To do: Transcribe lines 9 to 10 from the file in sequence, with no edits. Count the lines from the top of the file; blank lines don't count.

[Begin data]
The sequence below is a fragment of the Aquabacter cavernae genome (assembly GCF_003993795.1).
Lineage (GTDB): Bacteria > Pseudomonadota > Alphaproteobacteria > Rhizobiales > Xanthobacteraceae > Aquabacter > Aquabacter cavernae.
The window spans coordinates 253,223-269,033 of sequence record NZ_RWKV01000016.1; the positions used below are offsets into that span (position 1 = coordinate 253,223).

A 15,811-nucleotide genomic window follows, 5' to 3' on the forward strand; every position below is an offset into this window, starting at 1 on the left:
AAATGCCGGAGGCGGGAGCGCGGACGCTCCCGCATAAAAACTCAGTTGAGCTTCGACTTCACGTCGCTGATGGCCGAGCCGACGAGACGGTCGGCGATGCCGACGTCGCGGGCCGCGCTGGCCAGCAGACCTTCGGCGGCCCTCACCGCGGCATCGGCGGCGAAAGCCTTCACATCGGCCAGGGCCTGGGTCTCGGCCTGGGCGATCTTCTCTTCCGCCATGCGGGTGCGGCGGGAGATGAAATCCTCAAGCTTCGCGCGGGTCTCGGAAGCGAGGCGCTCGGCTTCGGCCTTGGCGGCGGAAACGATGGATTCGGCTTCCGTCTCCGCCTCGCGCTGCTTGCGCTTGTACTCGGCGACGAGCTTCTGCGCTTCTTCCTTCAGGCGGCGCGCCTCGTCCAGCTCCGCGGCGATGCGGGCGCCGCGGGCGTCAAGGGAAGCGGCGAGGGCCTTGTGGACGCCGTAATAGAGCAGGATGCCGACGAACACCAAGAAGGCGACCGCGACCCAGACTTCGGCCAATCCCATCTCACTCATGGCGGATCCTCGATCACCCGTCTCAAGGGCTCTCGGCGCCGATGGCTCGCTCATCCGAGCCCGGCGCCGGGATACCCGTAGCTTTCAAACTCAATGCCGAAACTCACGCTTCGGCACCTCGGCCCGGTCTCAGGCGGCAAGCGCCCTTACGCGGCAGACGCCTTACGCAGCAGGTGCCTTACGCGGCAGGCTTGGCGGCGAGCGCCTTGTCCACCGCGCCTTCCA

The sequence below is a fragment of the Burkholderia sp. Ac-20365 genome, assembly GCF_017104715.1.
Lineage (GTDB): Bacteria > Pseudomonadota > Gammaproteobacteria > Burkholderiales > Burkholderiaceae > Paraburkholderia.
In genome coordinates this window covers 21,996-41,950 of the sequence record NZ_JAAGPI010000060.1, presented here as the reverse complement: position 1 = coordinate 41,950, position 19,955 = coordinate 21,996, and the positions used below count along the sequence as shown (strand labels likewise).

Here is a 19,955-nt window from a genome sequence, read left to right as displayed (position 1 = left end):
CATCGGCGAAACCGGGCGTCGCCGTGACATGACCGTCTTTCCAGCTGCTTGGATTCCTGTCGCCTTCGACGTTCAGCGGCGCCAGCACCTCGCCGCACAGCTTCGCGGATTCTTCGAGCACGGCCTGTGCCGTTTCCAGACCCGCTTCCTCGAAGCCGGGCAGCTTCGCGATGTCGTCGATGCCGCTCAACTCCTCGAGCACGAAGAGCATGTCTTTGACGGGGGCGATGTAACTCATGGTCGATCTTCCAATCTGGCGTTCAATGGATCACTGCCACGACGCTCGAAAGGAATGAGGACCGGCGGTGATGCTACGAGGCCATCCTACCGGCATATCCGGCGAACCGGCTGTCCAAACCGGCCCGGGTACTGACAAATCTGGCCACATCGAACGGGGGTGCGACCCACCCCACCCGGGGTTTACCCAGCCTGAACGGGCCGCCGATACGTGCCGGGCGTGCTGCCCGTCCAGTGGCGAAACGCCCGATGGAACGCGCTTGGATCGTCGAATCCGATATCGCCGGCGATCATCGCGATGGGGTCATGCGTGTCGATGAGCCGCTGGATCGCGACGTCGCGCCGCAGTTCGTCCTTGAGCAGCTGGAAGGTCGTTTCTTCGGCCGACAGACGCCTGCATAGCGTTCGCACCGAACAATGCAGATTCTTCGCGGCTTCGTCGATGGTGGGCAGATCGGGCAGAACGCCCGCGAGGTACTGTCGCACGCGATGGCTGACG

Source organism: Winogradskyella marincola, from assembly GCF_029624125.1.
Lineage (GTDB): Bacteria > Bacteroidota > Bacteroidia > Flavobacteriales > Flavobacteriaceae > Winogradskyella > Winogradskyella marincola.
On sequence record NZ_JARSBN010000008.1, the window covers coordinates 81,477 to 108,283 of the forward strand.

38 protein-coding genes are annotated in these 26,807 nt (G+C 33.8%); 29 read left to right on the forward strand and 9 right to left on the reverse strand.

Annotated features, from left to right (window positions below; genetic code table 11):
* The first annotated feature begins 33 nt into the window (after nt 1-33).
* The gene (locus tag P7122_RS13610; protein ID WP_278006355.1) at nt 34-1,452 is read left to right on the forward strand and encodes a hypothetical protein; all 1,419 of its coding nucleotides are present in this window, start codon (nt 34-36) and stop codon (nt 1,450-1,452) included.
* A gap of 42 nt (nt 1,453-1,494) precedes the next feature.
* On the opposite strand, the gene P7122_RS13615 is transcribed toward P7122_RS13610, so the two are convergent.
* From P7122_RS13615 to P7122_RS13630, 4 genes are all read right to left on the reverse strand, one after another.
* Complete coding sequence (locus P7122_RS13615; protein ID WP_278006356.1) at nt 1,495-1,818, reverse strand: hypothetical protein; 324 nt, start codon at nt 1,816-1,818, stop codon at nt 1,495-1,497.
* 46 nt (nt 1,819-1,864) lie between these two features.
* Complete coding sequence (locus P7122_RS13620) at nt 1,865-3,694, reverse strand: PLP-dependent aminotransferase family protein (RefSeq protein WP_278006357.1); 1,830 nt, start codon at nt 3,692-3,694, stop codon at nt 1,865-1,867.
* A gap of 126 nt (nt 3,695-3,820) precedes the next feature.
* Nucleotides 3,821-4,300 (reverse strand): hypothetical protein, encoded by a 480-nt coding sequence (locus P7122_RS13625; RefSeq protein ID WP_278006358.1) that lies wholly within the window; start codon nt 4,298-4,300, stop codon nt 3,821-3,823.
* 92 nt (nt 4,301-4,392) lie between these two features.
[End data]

Here is a 19,955-nt window from a genome sequence, read left to right as displayed (position 1 = left end):
CATCGGCGAAACCGGGCGTCGCCGTGACATGACCGTCTTTCCAGCTGCTTGGATTCCTGTCGCCTTCGACGTTCAGCGGCGCCAGCACCTCGCCGCACAGCTTCGCGGATTCTTCGAGCACGGCCTGTGCCGTTTCCAGACCCGCTTCCTCGAAGCCGGGCAGCTTCGCGATGTCGTCGATGCCGCTCAACTCCTCGAGCACGAAGAGCATGTCTTTGACGGGGGCGATGTAACTCATGGTCGATCTTCCAATCTGGCGTTCAATGGATCACTGCCACGACGCTCGAAAGGAATGAGGACCGGCGGTGATGCTACGAGGCCATCCTACCGGCATATCCGGCGAACCGGCTGTCCAAACCGGCCCGGGTACTGACAAATCTGGCCACATCGAACGGGGGTGCGACCCACCCCACCCGGGGTTTACCCAGCCTGAACGGGCCGCCGATACGTGCCGGGCGTGCTGCCCGTCCAGTGGCGAAACGCCCGATGGAACGCGCTTGGATCGTCGAATCCGATATCGCCGGCGATCATCGCGATGGGGTCATGCGTGTCGATGAGCCGCTGGATCGCGACGTCGCGCCGCAGTTCGTCCTTGAGCAGCTGGAAGGTCGTTTCTTCGGCCGACAGACGCCTGCATAGCGTTCGCACCGAACAATGCAGATTCTTCGCGGCTTCGTCGATGGTGGGCAGATCGGGCAGAACGCCCGCGAGGTACTGTCGCACGCGATGGCTGACG